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The Charter School Debate

April 23, 2010

Democracy – ain’t it grand!  Yesterday in New York City, a public hearing on charter schools turned into food-fight for the better part of eight hours. To some, this raucous scene might be a source of concern, but not to us.  We think it’s great.

Why? Because rigorous public debate on our educational system is sorely needed.

Virtually every other sector of the economy has seen dramatic technological change and productivity enhancement over the last decade, but not public schools in New York. They are still operating much has they did a generation ago.

In fact, the only meaningful challenge to the status quo in education is the charter school movement. We don’t know if charter schools are the answer, but we certainly support the movement as an experiment that should be given a fair chance to succeed or fail. And that raises a key question from yesterday: Are charter schools being given a fair opportunity, or are teachers unions and others actively seeking to undermine them?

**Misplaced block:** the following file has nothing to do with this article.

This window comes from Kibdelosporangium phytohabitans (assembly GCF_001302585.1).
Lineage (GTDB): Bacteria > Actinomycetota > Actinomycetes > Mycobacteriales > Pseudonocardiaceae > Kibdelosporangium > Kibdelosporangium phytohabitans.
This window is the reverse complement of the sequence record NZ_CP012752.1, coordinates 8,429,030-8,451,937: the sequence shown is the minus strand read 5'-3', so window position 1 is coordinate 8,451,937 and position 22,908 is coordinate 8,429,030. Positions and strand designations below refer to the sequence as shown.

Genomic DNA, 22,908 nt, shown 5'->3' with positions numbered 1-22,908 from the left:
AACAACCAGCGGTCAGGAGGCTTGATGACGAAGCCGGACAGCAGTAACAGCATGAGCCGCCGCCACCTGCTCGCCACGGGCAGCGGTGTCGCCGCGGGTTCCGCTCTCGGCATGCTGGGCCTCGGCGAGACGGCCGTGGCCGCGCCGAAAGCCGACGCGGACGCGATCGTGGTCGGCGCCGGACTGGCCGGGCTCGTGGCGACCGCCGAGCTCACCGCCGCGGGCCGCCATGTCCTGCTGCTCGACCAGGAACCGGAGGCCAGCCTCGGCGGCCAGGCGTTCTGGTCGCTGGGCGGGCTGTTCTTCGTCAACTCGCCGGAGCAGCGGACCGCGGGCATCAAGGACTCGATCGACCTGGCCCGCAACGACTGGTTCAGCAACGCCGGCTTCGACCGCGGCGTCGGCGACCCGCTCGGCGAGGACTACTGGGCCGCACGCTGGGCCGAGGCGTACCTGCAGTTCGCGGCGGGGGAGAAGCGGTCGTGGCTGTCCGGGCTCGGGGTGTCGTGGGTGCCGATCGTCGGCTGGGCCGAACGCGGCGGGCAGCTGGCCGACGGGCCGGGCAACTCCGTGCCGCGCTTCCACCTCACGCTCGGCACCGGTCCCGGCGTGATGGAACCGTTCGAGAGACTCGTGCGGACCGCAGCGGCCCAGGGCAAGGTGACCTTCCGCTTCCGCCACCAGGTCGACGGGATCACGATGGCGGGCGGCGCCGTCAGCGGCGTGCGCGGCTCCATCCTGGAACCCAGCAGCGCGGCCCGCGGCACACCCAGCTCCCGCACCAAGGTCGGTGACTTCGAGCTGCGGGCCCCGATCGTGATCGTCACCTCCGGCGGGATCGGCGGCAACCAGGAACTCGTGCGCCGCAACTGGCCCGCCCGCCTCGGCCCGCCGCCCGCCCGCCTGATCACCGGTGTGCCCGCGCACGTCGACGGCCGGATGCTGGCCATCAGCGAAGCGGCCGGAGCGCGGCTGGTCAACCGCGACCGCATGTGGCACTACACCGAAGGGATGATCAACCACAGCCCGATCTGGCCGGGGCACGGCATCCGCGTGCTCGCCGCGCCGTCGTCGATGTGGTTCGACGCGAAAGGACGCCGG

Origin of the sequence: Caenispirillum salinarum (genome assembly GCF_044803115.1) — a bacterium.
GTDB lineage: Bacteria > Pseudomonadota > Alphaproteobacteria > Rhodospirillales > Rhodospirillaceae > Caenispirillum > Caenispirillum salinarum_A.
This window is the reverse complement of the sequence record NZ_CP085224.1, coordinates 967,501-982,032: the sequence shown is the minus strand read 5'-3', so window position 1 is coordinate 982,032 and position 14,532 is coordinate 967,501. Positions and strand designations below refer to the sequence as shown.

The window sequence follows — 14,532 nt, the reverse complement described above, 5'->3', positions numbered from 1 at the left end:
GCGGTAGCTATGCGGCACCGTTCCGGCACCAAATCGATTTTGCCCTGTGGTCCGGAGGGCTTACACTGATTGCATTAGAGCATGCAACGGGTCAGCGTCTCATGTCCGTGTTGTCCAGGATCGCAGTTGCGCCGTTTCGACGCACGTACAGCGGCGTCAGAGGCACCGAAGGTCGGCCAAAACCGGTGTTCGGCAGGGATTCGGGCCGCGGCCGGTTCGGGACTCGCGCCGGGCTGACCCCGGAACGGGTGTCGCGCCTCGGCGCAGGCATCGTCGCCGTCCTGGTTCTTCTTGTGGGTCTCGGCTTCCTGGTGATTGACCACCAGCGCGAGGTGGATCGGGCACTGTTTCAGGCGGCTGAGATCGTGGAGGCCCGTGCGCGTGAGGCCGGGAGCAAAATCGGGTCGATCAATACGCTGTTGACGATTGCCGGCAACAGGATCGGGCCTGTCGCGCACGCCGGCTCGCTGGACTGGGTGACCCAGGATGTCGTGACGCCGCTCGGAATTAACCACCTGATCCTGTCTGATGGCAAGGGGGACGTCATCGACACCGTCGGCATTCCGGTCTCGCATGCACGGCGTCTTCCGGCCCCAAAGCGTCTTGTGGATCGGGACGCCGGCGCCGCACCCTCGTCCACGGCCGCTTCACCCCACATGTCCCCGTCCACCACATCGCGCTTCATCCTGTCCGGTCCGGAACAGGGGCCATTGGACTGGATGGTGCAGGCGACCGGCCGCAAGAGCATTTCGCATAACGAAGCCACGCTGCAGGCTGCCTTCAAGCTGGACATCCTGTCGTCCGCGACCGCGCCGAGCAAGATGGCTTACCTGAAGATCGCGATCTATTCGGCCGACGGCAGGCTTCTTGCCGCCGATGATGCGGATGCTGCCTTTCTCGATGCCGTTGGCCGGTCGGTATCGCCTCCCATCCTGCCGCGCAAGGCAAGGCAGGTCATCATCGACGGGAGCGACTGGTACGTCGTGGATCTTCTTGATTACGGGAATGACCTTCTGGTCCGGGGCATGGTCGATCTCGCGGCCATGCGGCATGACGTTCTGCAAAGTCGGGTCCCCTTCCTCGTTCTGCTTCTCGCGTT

This particular public hearing seemed rather orchestrated, with the teachers unions decrying a lack of financial oversight of charter schools in front of a state senator who is a staunch opponent of charter schools. Alas, the effort would appear to have backfired as even the New York Times questioned the veracity of reports of malfeasance at certain charter schools.

Ultimately, this issue turns not on issues of financial oversight, but on how well the students perform. And here we need more data to determine whether charter schools are actually better at educating our kids.

In the meantime, it’s a good thing to see a movement arise to truly challenge an existing institution. Too bad there isn’t something akin to charter schools to challenge the health care system and to challenge state government itself.

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